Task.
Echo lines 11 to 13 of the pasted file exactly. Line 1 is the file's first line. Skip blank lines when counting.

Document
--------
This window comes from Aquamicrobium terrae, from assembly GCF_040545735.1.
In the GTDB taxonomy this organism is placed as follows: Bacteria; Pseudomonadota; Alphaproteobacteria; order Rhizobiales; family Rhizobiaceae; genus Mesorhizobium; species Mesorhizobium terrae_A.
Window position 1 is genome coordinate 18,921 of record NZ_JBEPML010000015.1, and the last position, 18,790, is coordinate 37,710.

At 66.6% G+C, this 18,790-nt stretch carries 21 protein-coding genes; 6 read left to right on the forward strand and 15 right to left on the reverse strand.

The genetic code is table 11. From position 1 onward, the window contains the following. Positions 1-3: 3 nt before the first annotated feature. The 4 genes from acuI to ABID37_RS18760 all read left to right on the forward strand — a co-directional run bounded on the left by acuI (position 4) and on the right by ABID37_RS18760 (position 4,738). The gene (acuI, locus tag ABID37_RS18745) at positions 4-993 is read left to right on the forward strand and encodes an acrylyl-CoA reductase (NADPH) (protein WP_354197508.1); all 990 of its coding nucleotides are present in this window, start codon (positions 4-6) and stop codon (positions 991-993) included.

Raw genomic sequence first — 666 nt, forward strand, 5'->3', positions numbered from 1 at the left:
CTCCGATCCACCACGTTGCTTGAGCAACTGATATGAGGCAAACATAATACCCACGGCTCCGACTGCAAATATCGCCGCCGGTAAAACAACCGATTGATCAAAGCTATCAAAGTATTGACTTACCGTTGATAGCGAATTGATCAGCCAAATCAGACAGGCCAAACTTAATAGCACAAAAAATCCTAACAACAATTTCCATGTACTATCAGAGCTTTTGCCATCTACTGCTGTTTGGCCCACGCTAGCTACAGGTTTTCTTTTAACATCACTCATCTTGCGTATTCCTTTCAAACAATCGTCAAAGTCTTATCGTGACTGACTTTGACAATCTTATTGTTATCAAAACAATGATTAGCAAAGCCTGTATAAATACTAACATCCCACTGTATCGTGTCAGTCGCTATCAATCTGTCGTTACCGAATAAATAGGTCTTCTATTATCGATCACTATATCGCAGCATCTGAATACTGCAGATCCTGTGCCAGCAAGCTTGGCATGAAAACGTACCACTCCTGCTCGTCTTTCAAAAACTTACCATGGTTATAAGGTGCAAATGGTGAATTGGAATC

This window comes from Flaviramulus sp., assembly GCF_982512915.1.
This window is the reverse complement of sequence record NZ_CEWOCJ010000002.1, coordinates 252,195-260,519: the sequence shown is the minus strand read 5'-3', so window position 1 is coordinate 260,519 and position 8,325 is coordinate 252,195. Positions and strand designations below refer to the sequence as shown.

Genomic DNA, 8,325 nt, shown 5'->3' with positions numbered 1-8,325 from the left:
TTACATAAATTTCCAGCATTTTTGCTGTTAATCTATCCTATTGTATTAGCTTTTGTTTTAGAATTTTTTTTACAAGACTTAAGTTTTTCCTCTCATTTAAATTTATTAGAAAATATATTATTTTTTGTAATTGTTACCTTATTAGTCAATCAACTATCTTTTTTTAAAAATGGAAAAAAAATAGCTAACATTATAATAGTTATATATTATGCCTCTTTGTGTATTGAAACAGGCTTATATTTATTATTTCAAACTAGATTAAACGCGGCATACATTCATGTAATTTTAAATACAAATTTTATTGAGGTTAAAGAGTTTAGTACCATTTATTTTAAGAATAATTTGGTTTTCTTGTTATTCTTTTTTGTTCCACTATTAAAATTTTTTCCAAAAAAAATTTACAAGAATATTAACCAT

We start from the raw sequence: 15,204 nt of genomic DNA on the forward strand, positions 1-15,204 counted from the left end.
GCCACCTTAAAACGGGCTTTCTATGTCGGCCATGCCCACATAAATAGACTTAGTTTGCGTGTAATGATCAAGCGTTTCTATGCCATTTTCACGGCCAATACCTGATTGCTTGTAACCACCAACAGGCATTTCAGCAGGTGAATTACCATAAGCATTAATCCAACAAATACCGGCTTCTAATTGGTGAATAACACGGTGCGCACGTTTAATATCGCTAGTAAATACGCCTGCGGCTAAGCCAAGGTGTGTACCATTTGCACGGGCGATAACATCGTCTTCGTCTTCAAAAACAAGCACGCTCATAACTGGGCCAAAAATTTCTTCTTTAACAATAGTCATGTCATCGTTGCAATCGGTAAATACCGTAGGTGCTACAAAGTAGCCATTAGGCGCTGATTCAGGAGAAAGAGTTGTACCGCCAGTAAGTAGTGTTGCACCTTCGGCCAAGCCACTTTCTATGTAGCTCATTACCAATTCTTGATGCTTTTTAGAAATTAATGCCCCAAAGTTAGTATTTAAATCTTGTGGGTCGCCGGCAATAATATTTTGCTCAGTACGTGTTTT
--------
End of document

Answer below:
TTACATAAATTTCCAGCATTTTTGCTGTTAATCTATCCTATTGTATTAGCTTTTGTTTTAGAATTTTTTTTACAAGACTTAAGTTTTTCCTCTCATTTAAATTTATTAGAAAATATATTATTTTTTGTAATTGTTACCTTATTAGTCAATCAACTATCTTTTTTTAAAAATGGAAAAAAAATAGCTAACATTATAATAGTTATATATTATGCCTCTTTGTGTATTGAAACAGGCTTATATTTATTATTTCAAACTAGATTAAACGCGGCATACATTCATGTAATTTTAAATACAAATTTTATTGAGGTTAAAGAGTTTAGTACCATTTATTTTAAGAATAATTTGGTTTTCTTGTTATTCTTTTTTGTTCCACTATTAAAATTTTTTCCAAAAAAAATTTACAAGAATATTAACCAT

We start from the raw sequence: 15,204 nt of genomic DNA on the forward strand, positions 1-15,204 counted from the left end.
GCCACCTTAAAACGGGCTTTCTATGTCGGCCATGCCCACATAAATAGACTTAGTTTGCGTGTAATGATCAAGCGTTTCTATGCCATTTTCACGGCCAATACCTGATTGCTTGTAACCACCAACAGGCATTTCAGCAGGTGAATTACCATAAGCATTAATCCAACAAATACCGGCTTCTAATTGGTGAATAACACGGTGCGCACGTTTAATATCGCTAGTAAATACGCCTGCGGCTAAGCCAAGGTGTGTACCATTTGCACGGGCGATAACATCGTCTTCGTCTTCAAAAACAAGCACGCTCATAACTGGGCCAAAAATTTCTTCTTTAACAATAGTCATGTCATCGTTGCAATCGGTAAATACCGTAGGTGCTACAAAGTAGCCATTAGGCGCTGATTCAGGAGAAAGAGTTGTACCGCCAGTAAGTAGTGTTGCACCTTCGGCCAAGCCACTTTCTATGTAGCTCATTACCAATTCTTGATGCTTTTTAGAAATTAATGCCCCAAAGTTAGTATTTAAATCTTGTGGGTCGCCGGCAATAATATTTTGCTCAGTACGTGTTTT